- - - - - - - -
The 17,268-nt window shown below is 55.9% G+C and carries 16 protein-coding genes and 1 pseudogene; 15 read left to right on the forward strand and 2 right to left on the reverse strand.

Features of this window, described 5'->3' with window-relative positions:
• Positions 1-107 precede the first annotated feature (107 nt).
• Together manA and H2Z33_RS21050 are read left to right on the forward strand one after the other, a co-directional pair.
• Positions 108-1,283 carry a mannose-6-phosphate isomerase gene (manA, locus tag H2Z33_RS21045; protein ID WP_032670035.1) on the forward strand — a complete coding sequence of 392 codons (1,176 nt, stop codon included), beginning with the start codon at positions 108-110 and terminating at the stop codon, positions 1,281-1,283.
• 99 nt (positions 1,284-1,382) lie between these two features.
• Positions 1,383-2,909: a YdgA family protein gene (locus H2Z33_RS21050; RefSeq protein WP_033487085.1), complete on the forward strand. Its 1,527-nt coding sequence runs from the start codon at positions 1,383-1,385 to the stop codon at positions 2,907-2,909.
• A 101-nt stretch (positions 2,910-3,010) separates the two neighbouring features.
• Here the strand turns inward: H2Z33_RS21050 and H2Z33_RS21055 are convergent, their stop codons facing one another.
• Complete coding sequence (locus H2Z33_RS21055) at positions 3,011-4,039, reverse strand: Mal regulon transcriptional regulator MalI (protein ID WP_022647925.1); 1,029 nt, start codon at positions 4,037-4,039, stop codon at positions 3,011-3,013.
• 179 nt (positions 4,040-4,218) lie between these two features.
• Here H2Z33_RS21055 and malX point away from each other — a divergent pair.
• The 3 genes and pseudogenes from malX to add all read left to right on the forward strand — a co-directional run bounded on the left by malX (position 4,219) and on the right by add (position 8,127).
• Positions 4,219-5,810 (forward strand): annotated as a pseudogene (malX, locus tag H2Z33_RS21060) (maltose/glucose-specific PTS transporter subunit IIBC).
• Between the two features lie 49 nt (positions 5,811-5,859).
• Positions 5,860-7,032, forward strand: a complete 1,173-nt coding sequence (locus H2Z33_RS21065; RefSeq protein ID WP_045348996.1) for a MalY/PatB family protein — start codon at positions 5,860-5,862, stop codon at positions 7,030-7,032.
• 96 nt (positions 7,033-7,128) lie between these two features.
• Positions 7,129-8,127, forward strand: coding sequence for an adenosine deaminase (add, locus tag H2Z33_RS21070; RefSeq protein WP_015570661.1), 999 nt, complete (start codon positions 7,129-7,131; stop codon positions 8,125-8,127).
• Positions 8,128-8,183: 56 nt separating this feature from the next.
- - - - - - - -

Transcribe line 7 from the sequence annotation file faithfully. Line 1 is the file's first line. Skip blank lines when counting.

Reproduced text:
• Positions 1,383-2,909: a YdgA family protein gene (locus H2Z33_RS21050; RefSeq protein WP_033487085.1), complete on the forward strand. Its 1,527-nt coding sequence runs from the start codon at positions 1,383-1,385 to the stop codon at positions 2,907-2,909.